Dubbed as the “crack cocaine of gambling”, bookmakers finally decided to take action in 2014 and under the umbrella of the Association of British Bookmakers made the decision to allow punters to set money and time limits on FOBTs.

Gross gambling revenue of sports betting shops graph
Statistics show how lucrative FOBTs have become for betting shops. (Source: statista.com)

Going Offshore

At the turn of the century, bookmakers were starting to offer online sites for punters to place bets on the internet without having to leave the comfort of their own home. This led to a change in business management by a number of the big-name branded betting shops.

One of the pioneers of this was Victor Chandler. The eponymous bookmaker made the decision to move his entire operations offshore to Gibraltar. This made their players’ bets offshore making them tax-free and that was a key factor in the British government changing its stance on gambling tax. On December 1, 2014, the Gambling (Licensing and Advertising) Bill meant that taxation of online gambling was now altered from a ‘place of supply’ to a ‘point of consumption. This meant offshore bookies were no longer immune from the grasp of the UK tax laws.

It is a law that is continuing to have an impact on betting shops today. A number of the biggest branded bookmakers have been forced into merging with Betfair and Paddy Power leading the huge mergers. Ladbrokes and Coral are two other bookies that have been at the centre of a proposed merger but they have been told that they must sell betting shops if the deal is to be concluded. It is a trend that will certainly become more common in the future as bookmakers struggle to cope financially with the new tax laws imposed by the British government.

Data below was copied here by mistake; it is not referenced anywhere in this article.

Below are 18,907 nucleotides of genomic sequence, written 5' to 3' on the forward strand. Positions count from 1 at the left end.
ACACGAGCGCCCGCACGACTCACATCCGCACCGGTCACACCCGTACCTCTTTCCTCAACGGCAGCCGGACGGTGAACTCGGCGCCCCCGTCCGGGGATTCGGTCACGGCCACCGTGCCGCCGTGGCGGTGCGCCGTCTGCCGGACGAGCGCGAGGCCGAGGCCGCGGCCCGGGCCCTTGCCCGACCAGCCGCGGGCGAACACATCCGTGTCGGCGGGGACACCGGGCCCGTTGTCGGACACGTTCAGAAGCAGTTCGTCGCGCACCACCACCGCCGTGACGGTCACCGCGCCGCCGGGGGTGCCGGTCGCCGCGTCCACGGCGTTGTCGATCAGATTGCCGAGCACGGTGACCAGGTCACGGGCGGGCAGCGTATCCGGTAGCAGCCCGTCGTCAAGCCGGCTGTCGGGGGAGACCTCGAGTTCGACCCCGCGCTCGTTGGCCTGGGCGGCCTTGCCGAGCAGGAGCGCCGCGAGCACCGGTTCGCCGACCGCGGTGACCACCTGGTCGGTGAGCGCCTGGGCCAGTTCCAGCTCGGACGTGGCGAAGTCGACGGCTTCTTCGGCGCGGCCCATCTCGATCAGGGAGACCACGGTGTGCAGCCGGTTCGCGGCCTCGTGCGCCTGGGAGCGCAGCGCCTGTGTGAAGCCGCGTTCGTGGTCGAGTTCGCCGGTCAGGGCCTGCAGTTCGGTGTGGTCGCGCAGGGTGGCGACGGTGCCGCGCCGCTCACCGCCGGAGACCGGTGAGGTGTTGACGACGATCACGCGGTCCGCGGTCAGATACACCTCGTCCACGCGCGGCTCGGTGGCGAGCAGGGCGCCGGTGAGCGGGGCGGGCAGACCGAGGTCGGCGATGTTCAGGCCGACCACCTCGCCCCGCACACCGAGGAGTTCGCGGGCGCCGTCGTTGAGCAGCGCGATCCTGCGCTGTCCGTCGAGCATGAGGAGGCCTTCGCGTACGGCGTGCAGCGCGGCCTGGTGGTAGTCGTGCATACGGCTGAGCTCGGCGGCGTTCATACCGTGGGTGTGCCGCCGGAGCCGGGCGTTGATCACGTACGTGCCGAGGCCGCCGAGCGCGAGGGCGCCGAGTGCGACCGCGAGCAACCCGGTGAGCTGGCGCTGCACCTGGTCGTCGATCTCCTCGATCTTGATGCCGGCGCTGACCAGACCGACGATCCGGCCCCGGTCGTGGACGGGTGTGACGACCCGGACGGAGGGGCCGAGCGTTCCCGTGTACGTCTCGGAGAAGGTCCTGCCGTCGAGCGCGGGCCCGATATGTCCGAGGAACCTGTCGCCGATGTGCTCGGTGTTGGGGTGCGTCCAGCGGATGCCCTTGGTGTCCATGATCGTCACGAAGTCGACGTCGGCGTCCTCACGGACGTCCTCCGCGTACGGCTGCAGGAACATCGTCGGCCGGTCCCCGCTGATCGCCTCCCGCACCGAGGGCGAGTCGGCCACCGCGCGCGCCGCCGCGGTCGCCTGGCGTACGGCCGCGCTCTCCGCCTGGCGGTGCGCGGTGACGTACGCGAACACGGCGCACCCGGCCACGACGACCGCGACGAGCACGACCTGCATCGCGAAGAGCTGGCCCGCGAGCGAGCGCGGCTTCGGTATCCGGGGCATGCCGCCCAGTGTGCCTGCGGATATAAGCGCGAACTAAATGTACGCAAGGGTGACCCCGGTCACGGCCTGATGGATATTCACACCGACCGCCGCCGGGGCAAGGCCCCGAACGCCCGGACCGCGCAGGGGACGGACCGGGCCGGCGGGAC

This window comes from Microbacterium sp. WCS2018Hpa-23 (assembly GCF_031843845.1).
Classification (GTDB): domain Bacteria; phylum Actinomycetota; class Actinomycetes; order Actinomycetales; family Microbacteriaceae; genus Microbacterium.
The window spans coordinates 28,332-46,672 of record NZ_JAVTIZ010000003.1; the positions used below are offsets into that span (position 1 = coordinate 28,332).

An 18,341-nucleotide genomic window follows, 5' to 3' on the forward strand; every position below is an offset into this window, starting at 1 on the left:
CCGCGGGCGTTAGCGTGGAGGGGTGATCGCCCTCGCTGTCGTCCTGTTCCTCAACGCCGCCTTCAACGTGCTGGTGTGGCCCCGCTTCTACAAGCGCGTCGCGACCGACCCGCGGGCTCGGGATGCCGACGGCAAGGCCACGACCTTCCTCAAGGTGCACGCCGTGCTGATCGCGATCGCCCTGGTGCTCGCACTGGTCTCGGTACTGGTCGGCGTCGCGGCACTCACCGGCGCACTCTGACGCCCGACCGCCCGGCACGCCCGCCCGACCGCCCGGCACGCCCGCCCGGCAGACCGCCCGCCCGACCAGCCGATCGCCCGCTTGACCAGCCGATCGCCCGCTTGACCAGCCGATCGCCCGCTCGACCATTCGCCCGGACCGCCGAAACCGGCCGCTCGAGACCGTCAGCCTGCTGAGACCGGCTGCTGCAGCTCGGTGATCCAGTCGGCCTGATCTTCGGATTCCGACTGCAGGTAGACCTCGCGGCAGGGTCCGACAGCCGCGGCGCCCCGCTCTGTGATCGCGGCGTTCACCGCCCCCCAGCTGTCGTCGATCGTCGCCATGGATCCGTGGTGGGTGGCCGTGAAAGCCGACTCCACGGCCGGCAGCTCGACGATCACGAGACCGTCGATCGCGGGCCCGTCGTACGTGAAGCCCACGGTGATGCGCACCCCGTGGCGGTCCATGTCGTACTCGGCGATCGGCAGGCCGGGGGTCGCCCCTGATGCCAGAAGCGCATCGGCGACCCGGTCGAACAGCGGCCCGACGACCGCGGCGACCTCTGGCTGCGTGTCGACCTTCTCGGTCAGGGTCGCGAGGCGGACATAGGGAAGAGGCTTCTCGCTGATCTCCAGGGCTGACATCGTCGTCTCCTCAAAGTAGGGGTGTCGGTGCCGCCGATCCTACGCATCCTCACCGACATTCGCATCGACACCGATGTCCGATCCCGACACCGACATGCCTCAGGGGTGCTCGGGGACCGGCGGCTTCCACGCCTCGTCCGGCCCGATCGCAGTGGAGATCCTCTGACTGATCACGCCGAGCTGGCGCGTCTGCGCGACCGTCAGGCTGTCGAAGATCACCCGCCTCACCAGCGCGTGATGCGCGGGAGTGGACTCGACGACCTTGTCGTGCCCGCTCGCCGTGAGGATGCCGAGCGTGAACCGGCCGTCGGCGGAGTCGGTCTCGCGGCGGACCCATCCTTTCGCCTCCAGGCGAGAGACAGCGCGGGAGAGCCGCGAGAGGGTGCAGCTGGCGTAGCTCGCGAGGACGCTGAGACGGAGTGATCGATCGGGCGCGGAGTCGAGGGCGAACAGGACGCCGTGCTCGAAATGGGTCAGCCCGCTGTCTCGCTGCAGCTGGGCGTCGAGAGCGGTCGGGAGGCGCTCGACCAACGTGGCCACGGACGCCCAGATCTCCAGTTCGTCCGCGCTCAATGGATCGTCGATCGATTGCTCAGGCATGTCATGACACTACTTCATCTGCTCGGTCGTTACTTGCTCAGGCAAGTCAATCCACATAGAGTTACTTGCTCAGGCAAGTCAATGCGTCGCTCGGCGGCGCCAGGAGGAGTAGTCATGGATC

Recent figures also suggested that the value of betting shops is on the decrease. Betting shop value had appeared to hit a high in 2005 when William Hill bought out Stanley’s betting shops at a price of £807,000 per shop. It was recently speculated that Boylesports intended to purchase 360 betting shops from Ladbrokes and Coral at a price of £277,000 per shop. The value of the betting shops is clearly in steep decline if those figures are true.

The Future In Their Hands

Online gambling has had a massive impact on betting shops. The most recent law changes has added even more pressure on bookmakers to adapt to their new environment. Whether that be merging with a rival competitor or offering a more high-brow venue to keep the land-based ventures modernized.

Number of UK betting shops 2009 to 2016
UK betting shops are becoming more and more rare. (Source: statista.com)

Betting shops could take the lead from casinos that have seen their land-based premises take a hit with the rise of online casino gaming. The customer experience inside the betting shops will now become a priority for the bookmakers as they try to avoid the prospect of betting shops becoming extinct as online sports betting continues to rise.

It is an issue that shows no signs of going away with mobile gambling the next step. If the bookmakers can come up with more creative and ingenious ways to draw the punters in then the future of the betting shops will remain as bright as they always have but these are troubling times for the betting shops. There are currently 9,000 betting shops within the UK so they remain commonplace, but that could change very quickly with figures showing the percentage of betting shops in the UK has decreased by 43% since 1970. They might not be extinct but they are certainly on the brink of becoming an endangered species.